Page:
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Sticky prices or economically-linked economies: the case of forecasting the Chinese Stock Market

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journal contribution
posted on 03.03.2017, 12:00 authored by Steven J. Jordan, Andrew VivianAndrew Vivian, Mark Wohar
We explore whether economic links via trade affect aggregate Chinese stock market returns. We find that market return indices from countries that China net imports from can forecast the Chinese aggregate market return at the weekly time horizon. The stock returns of countries that China net exports to have no consistently significant OOS predictability. The economic intuition for our results follows from the fact that China has positioned itself as a low-cost provider competing on price. As a low-cost provider China has a more difficult time passing cost increases through to export customers because of sticky prices. However, import costs, e.g., raw materials, are subject to both consumption and speculative demand and thus vary. We can conclude that costs will drive short term economic gains for the overall Chinese economy. One interpretation of our results is that supply shocks are absorbed within 2 weeks.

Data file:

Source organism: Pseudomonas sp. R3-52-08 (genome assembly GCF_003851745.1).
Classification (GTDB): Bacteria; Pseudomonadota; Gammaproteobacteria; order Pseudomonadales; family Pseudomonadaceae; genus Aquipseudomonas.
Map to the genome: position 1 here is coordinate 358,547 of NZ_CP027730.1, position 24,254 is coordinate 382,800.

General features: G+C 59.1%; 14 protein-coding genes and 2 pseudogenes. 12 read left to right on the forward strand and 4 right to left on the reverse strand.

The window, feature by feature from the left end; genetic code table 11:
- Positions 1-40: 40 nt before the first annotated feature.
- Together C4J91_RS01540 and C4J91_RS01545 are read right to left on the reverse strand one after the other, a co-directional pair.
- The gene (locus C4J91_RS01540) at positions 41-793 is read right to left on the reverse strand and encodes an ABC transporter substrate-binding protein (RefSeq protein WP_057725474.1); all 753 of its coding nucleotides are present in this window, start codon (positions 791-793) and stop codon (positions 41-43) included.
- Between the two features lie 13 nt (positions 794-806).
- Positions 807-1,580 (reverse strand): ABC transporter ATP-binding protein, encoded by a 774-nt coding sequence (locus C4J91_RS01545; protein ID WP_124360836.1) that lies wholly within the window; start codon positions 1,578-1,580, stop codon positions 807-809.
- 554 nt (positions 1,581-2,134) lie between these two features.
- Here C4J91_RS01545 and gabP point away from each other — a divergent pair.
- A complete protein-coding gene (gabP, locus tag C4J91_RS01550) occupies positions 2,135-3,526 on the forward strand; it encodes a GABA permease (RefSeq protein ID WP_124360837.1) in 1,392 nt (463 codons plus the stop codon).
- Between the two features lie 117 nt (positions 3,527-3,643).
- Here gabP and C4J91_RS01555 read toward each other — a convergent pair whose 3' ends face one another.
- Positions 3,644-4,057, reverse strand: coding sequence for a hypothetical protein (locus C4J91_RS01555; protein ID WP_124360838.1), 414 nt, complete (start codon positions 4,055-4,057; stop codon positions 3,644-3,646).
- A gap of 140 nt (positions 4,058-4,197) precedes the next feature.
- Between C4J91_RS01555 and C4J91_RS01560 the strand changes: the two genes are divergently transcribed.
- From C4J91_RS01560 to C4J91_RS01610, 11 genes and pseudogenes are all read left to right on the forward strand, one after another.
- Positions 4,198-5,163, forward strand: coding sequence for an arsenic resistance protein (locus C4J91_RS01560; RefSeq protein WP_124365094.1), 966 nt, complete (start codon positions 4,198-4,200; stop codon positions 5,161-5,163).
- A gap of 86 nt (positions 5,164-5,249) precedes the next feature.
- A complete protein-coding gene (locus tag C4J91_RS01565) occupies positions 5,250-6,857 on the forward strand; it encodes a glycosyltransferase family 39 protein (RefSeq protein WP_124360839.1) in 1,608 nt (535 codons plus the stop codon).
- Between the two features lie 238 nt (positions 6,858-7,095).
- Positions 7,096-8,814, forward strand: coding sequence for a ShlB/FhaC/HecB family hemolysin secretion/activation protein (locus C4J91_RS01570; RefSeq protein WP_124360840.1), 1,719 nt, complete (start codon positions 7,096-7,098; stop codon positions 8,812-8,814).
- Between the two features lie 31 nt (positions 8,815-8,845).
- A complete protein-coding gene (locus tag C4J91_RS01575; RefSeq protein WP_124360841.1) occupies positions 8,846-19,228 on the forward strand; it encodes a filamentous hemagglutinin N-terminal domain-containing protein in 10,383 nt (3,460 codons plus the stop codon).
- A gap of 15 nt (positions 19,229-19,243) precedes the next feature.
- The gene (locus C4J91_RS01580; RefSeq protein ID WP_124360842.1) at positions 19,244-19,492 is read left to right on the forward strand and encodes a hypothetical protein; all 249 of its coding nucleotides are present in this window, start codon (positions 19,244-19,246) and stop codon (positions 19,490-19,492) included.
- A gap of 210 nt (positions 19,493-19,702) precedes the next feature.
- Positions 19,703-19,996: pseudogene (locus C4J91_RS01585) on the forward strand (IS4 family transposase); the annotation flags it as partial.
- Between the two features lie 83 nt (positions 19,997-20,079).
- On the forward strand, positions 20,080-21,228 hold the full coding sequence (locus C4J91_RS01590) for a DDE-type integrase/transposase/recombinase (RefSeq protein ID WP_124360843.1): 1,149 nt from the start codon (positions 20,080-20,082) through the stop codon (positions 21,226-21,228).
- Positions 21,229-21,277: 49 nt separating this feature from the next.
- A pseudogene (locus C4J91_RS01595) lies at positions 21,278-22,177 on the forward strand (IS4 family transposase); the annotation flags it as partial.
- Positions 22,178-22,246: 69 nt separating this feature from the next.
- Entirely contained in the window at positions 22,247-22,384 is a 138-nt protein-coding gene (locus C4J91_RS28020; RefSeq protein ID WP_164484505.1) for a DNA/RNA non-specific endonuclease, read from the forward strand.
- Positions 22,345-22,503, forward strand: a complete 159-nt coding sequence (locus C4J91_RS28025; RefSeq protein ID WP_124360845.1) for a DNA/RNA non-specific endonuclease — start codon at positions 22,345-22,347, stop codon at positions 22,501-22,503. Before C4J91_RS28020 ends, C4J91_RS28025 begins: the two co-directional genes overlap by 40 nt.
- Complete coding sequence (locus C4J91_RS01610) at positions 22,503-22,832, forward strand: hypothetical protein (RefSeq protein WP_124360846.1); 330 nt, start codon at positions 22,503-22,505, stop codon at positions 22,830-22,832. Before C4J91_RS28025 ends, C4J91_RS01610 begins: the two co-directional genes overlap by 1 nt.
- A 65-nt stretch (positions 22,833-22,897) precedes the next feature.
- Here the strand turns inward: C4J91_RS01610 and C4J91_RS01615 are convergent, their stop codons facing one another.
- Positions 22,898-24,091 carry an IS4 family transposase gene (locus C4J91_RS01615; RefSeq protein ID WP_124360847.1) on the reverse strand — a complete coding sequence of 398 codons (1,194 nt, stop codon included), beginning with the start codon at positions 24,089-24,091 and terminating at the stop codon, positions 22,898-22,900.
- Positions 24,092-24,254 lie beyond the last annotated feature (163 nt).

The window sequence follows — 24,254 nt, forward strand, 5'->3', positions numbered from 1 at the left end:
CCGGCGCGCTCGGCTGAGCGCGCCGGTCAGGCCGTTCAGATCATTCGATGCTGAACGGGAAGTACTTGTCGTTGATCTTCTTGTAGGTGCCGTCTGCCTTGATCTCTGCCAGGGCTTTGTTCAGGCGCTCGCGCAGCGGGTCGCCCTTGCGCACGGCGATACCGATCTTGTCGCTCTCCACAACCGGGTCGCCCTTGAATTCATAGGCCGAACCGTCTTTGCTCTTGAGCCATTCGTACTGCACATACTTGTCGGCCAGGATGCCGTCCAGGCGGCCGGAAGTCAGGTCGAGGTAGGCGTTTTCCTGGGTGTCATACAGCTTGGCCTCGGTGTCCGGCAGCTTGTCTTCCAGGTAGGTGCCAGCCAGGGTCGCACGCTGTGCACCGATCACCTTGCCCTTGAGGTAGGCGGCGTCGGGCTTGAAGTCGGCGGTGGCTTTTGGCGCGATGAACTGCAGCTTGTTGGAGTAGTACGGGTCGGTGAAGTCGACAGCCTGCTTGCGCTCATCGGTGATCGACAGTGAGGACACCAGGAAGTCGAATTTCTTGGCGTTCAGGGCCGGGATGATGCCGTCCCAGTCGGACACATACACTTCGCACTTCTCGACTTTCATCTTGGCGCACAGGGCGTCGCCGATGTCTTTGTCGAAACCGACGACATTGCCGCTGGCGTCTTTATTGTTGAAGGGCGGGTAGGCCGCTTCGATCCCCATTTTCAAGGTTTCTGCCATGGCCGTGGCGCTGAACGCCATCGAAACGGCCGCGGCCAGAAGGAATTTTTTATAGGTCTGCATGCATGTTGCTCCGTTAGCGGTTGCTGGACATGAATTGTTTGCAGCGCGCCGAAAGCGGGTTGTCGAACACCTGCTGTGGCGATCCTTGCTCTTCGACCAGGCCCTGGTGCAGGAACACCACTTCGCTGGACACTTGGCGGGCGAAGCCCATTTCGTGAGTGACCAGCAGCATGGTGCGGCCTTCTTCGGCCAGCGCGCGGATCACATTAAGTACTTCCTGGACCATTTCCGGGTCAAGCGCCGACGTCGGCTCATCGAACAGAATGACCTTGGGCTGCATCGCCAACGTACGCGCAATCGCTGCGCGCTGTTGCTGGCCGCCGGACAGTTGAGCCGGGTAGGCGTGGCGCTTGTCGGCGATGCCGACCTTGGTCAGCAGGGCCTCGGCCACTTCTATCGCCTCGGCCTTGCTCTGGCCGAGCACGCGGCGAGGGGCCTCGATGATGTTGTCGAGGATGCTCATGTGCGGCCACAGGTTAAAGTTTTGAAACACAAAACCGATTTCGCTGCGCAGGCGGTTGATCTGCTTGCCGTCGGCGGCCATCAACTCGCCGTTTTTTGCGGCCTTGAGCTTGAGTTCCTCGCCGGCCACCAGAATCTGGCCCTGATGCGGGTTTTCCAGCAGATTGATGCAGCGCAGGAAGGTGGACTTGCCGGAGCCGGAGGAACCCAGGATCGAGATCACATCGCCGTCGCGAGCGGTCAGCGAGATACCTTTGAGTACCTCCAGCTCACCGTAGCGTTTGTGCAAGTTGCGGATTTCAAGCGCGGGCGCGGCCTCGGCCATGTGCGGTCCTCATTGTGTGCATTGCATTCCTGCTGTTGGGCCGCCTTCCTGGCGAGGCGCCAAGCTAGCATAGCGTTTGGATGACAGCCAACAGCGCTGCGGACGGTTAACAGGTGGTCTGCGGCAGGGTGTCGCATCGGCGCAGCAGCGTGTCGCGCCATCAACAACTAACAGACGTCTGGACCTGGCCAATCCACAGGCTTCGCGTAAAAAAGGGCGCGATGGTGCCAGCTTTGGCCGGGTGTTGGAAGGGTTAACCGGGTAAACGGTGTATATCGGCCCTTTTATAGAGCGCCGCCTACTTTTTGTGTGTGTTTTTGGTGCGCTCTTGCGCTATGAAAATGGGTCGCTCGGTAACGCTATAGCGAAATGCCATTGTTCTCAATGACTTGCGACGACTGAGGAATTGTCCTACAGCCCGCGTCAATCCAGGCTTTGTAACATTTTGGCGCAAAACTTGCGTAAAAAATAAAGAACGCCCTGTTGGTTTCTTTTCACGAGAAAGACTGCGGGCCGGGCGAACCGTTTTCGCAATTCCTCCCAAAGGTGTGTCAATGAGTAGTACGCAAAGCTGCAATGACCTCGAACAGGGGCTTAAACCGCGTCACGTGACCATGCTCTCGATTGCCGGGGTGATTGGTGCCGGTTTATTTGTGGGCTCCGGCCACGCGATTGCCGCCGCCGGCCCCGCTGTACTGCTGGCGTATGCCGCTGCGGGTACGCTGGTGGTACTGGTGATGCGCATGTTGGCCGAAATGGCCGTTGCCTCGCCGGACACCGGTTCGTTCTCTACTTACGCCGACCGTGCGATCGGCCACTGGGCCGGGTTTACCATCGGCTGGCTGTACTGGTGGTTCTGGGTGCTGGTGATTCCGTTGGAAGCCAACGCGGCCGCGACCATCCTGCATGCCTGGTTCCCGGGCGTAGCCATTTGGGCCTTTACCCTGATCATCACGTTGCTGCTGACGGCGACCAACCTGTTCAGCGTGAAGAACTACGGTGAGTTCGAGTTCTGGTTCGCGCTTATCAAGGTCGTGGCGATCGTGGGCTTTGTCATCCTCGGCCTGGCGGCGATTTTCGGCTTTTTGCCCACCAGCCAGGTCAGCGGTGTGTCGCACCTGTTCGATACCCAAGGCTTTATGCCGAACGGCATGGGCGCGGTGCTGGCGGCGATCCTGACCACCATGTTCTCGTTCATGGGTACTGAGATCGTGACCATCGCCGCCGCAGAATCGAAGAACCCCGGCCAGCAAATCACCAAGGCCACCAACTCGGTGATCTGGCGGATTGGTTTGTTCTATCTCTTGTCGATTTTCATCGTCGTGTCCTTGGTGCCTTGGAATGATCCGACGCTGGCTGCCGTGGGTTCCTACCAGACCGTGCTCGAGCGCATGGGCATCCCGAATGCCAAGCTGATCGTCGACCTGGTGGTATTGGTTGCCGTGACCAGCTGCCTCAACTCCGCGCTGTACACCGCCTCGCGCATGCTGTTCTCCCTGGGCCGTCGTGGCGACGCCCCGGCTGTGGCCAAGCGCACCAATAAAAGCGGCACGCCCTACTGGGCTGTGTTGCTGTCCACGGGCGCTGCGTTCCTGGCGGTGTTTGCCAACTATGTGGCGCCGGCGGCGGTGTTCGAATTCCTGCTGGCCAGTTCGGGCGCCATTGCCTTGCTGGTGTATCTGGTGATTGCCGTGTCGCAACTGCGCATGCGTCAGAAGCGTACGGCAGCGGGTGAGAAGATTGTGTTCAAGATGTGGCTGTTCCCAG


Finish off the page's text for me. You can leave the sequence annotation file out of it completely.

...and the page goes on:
History

School

  • Business and Economics

Department

  • Business

Published in

Journal of International Money and Finance

Volume

41

Pages

95 - 109

Citation

JORDAN, S.J., VIVIAN, A. and WOHAR, M.E., 2014. Sticky prices or economically-linked economies: the case of forecasting the Chinese Stock Market. Journal of International Money and Finance, 41, pp.95-109

Publisher

© Elsevier Ltd

Version

SMUR (Submitted Manuscript Under Review)

Publisher statement

This work is made available according to the conditions of the Creative Commons Attribution-NonCommercial-NoDerivatives 4.0 International (CC BY-NC-ND 4.0) licence. Full details of this licence are available at: https://creativecommons.org/licenses/by-nc-nd/4.0/

Publication date

2014

Notes

This paper was submitted for publication in the Journal of International Money and Finance.

ISSN

0261-5606

Language

en